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Posts Tagged ‘Alonso’

Fernando Alonso interests me greatly, as regular readers will know, particularly his pronouncements and predictions. He rarely wastes his breath on hype or pr. He’s focussed on what is possible and regularly achieves it, as he showed at the end of last season when he took sensational wins in Singapore and Japan.

Alonso

Alonso


To see today that he still believes Renault can develop quickly enough for him to have a crack at the title is very interesting.

“It’s still an early stage in the year and already the team has made incredible progress, which gives me the belief that we can still fight for the championship. We will have more updates when we get back to Europe, but at this stage in the year it’s important that we score as many points as possible at each race so we can be in the fight at the end of the season, ” he said this morning in a Renault statement.

Last year Renault started the season with a poor car, the result of some problems and disruptions in the aero department as much as anything else. But boy did they improve the car over the year. Despite having an engine which was clearly not the best, they came up with the right car in the end.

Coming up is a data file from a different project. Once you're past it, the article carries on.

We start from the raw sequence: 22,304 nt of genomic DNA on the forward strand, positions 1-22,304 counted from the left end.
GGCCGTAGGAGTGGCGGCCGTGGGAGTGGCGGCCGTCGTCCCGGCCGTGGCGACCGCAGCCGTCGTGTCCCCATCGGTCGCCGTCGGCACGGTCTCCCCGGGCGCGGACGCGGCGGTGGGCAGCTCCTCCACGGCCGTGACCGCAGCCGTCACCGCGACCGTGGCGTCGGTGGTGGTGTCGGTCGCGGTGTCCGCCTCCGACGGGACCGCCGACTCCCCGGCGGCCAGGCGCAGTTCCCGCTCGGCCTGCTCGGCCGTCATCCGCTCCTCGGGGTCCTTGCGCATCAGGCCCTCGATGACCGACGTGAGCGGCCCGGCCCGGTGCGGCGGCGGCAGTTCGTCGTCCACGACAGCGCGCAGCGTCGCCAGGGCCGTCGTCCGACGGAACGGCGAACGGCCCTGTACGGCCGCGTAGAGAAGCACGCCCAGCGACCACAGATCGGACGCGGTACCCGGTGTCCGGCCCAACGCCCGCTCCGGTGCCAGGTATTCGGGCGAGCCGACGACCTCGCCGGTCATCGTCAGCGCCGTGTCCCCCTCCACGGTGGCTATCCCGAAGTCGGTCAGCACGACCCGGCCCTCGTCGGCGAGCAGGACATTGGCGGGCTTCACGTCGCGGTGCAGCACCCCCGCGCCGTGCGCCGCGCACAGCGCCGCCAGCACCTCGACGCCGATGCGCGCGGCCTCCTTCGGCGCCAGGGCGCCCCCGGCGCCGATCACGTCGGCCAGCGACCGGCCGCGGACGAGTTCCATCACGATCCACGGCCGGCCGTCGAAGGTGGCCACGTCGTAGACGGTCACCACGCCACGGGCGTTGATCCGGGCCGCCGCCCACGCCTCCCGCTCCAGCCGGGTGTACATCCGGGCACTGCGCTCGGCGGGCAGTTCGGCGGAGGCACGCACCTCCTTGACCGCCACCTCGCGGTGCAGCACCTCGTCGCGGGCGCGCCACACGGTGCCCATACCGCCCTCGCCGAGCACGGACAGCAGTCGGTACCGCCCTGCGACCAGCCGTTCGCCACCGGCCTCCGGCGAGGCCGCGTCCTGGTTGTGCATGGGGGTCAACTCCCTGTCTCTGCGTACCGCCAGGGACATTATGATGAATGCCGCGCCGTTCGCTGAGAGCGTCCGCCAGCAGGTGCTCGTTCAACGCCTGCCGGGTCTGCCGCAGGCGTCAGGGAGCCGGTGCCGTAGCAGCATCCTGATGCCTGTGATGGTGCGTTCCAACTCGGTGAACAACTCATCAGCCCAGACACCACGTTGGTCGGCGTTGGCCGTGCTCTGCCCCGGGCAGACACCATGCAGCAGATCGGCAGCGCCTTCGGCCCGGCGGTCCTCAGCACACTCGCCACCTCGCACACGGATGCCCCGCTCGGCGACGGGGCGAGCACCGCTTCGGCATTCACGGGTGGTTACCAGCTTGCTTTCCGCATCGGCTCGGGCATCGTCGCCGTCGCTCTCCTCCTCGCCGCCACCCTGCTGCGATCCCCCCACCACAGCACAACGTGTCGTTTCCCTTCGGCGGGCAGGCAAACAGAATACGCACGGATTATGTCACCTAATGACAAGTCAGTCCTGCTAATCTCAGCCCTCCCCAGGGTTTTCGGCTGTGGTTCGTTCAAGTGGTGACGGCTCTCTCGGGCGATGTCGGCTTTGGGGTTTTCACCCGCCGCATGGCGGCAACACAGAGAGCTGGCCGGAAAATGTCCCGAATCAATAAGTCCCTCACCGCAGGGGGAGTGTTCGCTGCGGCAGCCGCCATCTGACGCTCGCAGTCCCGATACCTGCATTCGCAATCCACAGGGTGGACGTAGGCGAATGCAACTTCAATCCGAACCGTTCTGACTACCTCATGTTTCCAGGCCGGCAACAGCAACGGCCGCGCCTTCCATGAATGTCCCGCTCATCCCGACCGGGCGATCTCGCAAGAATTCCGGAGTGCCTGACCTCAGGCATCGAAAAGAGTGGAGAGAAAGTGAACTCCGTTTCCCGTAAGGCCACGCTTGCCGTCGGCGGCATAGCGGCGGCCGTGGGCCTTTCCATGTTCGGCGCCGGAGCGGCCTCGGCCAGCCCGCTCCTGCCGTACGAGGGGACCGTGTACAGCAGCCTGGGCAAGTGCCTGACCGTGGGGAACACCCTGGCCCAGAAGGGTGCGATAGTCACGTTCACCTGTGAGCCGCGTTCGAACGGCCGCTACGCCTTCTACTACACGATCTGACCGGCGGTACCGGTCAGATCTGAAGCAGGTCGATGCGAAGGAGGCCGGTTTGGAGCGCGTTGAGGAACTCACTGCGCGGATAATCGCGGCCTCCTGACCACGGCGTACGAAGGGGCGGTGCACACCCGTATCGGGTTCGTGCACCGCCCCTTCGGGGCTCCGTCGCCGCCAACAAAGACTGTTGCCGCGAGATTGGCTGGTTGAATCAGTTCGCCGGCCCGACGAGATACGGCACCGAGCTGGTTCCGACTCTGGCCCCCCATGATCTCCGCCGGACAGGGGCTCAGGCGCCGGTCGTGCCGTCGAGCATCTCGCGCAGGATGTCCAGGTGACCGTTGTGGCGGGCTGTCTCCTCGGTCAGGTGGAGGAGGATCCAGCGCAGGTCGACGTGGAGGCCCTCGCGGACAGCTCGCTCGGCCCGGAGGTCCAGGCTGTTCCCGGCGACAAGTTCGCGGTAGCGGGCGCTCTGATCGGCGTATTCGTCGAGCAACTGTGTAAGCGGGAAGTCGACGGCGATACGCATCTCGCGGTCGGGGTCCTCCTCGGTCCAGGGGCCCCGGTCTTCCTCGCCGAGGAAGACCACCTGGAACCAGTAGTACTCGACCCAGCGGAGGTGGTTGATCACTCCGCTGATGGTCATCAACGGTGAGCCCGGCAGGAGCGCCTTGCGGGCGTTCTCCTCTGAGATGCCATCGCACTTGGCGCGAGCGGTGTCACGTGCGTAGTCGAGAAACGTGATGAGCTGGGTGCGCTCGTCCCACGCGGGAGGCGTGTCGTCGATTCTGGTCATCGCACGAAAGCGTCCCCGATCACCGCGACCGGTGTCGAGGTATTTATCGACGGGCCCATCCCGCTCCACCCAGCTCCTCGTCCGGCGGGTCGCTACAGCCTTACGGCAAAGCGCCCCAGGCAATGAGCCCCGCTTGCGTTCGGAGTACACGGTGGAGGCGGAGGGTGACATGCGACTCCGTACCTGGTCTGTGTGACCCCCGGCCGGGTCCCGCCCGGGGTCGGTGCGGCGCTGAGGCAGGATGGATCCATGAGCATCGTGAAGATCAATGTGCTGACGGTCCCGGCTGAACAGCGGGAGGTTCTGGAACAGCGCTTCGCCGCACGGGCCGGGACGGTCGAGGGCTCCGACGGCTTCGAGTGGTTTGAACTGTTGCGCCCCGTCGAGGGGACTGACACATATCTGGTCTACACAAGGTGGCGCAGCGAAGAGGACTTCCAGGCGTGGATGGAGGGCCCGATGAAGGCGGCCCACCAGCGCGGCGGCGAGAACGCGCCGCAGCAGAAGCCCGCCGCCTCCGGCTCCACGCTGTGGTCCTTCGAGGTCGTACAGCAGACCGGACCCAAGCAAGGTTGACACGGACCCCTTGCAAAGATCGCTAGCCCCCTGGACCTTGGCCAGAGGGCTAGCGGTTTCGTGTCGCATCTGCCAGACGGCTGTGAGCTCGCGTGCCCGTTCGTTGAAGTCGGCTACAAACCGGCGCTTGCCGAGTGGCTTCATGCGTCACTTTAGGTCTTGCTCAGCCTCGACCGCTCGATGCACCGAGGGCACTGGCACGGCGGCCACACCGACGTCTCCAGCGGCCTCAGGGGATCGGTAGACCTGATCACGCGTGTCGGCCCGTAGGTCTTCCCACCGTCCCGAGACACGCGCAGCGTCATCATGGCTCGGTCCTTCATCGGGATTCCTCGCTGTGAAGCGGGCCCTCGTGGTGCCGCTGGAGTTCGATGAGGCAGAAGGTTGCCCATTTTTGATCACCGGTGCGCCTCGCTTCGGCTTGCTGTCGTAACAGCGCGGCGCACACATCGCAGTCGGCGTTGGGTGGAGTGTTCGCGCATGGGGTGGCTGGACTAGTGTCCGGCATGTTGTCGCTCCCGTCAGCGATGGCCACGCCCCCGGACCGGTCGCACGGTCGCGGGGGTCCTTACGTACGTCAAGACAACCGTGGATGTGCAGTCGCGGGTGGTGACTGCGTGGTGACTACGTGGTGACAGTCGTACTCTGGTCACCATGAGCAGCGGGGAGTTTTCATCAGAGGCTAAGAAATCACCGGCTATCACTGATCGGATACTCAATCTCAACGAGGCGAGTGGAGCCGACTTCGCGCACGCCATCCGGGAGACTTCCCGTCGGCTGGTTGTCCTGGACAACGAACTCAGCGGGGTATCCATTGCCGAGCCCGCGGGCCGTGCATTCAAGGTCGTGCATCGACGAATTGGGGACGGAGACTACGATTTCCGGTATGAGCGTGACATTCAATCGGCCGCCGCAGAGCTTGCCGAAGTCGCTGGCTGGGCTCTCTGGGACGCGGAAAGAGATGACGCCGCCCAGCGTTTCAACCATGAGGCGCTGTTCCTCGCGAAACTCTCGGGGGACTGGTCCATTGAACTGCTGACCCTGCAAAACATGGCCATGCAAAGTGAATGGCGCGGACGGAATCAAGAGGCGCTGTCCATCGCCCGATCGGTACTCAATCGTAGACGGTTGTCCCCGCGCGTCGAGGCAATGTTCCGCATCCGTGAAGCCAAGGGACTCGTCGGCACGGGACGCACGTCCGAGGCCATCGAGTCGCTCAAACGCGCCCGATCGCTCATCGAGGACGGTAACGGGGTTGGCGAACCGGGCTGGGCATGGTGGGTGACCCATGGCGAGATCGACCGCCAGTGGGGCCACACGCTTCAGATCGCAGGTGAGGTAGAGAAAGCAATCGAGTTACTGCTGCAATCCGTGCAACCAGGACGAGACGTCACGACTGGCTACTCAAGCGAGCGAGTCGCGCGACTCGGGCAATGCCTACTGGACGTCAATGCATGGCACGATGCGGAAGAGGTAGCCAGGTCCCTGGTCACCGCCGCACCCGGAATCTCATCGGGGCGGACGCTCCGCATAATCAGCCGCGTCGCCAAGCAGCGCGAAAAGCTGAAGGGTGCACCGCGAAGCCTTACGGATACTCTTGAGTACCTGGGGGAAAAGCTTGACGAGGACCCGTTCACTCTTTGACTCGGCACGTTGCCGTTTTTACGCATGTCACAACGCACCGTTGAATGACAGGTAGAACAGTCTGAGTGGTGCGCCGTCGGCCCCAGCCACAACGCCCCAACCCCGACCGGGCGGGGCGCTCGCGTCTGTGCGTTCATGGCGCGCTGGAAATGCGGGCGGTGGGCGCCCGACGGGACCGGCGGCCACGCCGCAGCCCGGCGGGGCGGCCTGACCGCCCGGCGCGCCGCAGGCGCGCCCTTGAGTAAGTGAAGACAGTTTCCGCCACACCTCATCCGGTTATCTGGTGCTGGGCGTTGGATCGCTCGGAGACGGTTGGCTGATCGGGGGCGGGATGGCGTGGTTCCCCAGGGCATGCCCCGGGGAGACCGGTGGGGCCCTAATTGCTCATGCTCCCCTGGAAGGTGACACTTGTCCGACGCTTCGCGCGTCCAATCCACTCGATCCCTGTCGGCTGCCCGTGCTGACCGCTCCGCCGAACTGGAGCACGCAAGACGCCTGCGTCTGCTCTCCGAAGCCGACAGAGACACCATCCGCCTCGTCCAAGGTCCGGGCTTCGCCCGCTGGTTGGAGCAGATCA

This year they again started poorly, the car was not right in the first tests, but even by the start of the season it was getting closer to the pace and Alonso’s performance in qualifying in China, not just the low fuel final run, but the whole hour, was impressive. Renault had a version of the double diffuser and other updates in China and will have more over the coming races.

Part of his reason for saying this today is to motivate his team, of course, but as I said he’s not given to empty promises and he must realise that with the updates he knows about, he can have a car with which he can challenge. Alonso has never had the best car in F1, but he’s shown consistently that if the car is in the ball park, he knows all the tricks and ruses to win races.